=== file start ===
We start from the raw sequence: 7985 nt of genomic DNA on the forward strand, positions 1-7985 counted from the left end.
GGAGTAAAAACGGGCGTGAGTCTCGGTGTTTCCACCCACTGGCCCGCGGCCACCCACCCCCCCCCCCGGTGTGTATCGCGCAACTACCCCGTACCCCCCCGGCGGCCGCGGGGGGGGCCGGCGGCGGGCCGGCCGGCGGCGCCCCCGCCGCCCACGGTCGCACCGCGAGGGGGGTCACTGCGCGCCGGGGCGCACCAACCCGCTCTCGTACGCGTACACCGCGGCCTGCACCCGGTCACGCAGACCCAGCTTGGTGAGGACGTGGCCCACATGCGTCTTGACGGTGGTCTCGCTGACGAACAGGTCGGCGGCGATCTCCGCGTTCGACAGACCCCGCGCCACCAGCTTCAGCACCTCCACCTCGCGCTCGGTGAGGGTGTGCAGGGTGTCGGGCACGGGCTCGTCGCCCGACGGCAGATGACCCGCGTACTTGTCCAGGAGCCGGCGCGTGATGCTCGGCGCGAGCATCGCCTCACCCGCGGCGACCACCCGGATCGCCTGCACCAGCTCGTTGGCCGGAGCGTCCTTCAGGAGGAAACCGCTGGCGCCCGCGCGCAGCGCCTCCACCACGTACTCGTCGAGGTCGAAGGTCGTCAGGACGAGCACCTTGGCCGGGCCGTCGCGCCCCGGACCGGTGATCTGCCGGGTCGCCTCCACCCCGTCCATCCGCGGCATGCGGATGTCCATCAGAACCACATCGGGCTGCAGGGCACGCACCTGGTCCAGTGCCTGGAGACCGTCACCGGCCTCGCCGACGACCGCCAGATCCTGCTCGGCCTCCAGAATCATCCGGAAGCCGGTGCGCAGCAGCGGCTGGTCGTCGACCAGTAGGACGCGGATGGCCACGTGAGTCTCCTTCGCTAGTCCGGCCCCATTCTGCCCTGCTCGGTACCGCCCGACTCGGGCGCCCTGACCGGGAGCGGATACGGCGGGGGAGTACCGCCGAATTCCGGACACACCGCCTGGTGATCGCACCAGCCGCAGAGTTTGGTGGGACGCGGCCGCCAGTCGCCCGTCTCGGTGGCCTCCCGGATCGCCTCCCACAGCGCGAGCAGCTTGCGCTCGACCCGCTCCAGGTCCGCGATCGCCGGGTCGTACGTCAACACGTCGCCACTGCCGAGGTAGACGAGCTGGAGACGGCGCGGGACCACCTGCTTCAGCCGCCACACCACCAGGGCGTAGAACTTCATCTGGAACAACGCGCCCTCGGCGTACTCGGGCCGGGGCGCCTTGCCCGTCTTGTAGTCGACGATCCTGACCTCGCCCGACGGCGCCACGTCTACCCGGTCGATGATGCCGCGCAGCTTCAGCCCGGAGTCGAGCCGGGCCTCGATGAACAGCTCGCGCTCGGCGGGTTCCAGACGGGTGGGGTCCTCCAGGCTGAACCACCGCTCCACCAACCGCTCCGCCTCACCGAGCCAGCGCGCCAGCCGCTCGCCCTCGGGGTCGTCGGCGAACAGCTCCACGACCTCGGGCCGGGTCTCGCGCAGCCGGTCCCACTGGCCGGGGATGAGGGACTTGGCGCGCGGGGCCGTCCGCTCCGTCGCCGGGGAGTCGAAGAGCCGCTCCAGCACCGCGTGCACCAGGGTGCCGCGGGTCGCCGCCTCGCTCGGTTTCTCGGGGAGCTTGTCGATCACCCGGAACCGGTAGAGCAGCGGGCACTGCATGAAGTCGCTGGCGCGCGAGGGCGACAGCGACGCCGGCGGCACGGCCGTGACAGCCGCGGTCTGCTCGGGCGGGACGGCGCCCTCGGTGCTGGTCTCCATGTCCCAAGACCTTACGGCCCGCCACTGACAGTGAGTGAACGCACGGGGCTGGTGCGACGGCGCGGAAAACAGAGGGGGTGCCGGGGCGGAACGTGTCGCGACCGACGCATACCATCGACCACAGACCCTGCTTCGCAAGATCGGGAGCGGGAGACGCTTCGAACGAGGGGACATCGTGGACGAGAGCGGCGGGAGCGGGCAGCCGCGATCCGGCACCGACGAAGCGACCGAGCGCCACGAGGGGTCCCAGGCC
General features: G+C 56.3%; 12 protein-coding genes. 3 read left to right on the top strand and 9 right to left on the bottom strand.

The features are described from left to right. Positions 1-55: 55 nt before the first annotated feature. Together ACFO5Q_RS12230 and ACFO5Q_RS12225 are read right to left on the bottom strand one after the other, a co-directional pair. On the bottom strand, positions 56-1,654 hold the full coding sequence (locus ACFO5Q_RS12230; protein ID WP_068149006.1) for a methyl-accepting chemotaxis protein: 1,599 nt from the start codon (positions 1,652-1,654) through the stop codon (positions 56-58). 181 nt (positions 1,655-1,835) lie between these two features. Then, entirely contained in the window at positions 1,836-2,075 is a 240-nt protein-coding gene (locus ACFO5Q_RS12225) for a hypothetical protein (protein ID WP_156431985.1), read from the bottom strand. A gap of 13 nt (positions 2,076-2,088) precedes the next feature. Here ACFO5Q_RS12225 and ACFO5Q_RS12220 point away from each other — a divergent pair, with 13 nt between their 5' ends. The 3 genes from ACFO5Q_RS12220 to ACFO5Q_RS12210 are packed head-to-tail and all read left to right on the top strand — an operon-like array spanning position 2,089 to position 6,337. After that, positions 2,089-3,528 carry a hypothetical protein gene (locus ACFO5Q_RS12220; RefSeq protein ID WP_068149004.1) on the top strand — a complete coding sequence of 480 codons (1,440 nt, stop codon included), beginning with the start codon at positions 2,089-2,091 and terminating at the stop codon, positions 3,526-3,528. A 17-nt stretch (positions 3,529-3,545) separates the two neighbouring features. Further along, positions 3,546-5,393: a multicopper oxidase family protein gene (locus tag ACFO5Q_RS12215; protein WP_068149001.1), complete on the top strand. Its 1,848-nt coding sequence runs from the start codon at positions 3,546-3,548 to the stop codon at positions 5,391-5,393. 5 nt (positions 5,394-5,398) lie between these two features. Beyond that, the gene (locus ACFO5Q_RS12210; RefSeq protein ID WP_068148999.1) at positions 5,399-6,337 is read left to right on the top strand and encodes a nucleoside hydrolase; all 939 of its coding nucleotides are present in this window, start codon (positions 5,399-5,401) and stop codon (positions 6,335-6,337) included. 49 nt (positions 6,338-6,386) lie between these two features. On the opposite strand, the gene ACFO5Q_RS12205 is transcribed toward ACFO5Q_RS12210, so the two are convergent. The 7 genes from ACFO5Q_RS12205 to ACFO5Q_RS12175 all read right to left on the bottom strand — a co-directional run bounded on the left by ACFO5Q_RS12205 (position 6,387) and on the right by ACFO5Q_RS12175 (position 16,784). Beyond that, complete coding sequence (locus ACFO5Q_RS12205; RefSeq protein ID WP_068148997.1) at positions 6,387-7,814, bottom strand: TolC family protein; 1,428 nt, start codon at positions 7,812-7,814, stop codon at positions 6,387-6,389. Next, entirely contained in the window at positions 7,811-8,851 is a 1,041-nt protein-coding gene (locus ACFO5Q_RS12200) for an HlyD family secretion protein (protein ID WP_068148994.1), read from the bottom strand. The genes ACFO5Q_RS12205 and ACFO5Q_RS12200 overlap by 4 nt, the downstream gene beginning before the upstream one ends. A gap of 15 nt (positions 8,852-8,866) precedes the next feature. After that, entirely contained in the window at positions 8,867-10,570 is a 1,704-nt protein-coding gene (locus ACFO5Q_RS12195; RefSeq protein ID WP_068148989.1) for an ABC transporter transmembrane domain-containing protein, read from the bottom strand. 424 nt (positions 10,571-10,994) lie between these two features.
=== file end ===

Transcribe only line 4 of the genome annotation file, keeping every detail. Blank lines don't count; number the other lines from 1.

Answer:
The features are described from left to right. Positions 1-55: 55 nt before the first annotated feature. Together ACFO5Q_RS12230 and ACFO5Q_RS12225 are read right to left on the bottom strand one after the other, a co-directional pair. On the bottom strand, positions 56-1,654 hold the full coding sequence (locus ACFO5Q_RS12230; protein ID WP_068149006.1) for a methyl-accepting chemotaxis protein: 1,599 nt from the start codon (positions 1,652-1,654) through the stop codon (positions 56-58). 181 nt (positions 1,655-1,835) lie between these two features. Then, entirely contained in the window at positions 1,836-2,075 is a 240-nt protein-coding gene (locus ACFO5Q_RS12225) for a hypothetical protein (protein ID WP_156431985.1), read from the bottom strand. A gap of 13 nt (positions 2,076-2,088) precedes the next feature. Here ACFO5Q_RS12225 and ACFO5Q_RS12220 point away from each other — a divergent pair, with 13 nt between their 5' ends. The 3 genes from ACFO5Q_RS12220 to ACFO5Q_RS12210 are packed head-to-tail and all read left to right on the top strand — an operon-like array spanning position 2,089 to position 6,337. After that, positions 2,089-3,528 carry a hypothetical protein gene (locus ACFO5Q_RS12220; RefSeq protein ID WP_068149004.1) on the top strand — a complete coding sequence of 480 codons (1,440 nt, stop codon included), beginning with the start codon at positions 2,089-2,091 and terminating at the stop codon, positions 3,526-3,528. A 17-nt stretch (positions 3,529-3,545) separates the two neighbouring features. Further along, positions 3,546-5,393: a multicopper oxidase family protein gene (locus tag ACFO5Q_RS12215; protein WP_068149001.1), complete on the top strand. Its 1,848-nt coding sequence runs from the start codon at positions 3,546-3,548 to the stop codon at positions 5,391-5,393. 5 nt (positions 5,394-5,398) lie between these two features. Beyond that, the gene (locus ACFO5Q_RS12210; RefSeq protein ID WP_068148999.1) at positions 5,399-6,337 is read left to right on the top strand and encodes a nucleoside hydrolase; all 939 of its coding nucleotides are present in this window, start codon (positions 5,399-5,401) and stop codon (positions 6,335-6,337) included. 49 nt (positions 6,338-6,386) lie between these two features. On the opposite strand, the gene ACFO5Q_RS12205 is transcribed toward ACFO5Q_RS12210, so the two are convergent. The 7 genes from ACFO5Q_RS12205 to ACFO5Q_RS12175 all read right to left on the bottom strand — a co-directional run bounded on the left by ACFO5Q_RS12205 (position 6,387) and on the right by ACFO5Q_RS12175 (position 16,784). Beyond that, complete coding sequence (locus ACFO5Q_RS12205; RefSeq protein ID WP_068148997.1) at positions 6,387-7,814, bottom strand: TolC family protein; 1,428 nt, start codon at positions 7,812-7,814, stop codon at positions 6,387-6,389. Next, entirely contained in the window at positions 7,811-8,851 is a 1,041-nt protein-coding gene (locus ACFO5Q_RS12200) for an HlyD family secretion protein (protein ID WP_068148994.1), read from the bottom strand. The genes ACFO5Q_RS12205 and ACFO5Q_RS12200 overlap by 4 nt, the downstream gene beginning before the upstream one ends. A gap of 15 nt (positions 8,852-8,866) precedes the next feature. After that, entirely contained in the window at positions 8,867-10,570 is a 1,704-nt protein-coding gene (locus ACFO5Q_RS12195; RefSeq protein ID WP_068148989.1) for an ABC transporter transmembrane domain-containing protein, read from the bottom strand. 424 nt (positions 10,571-10,994) lie between these two features.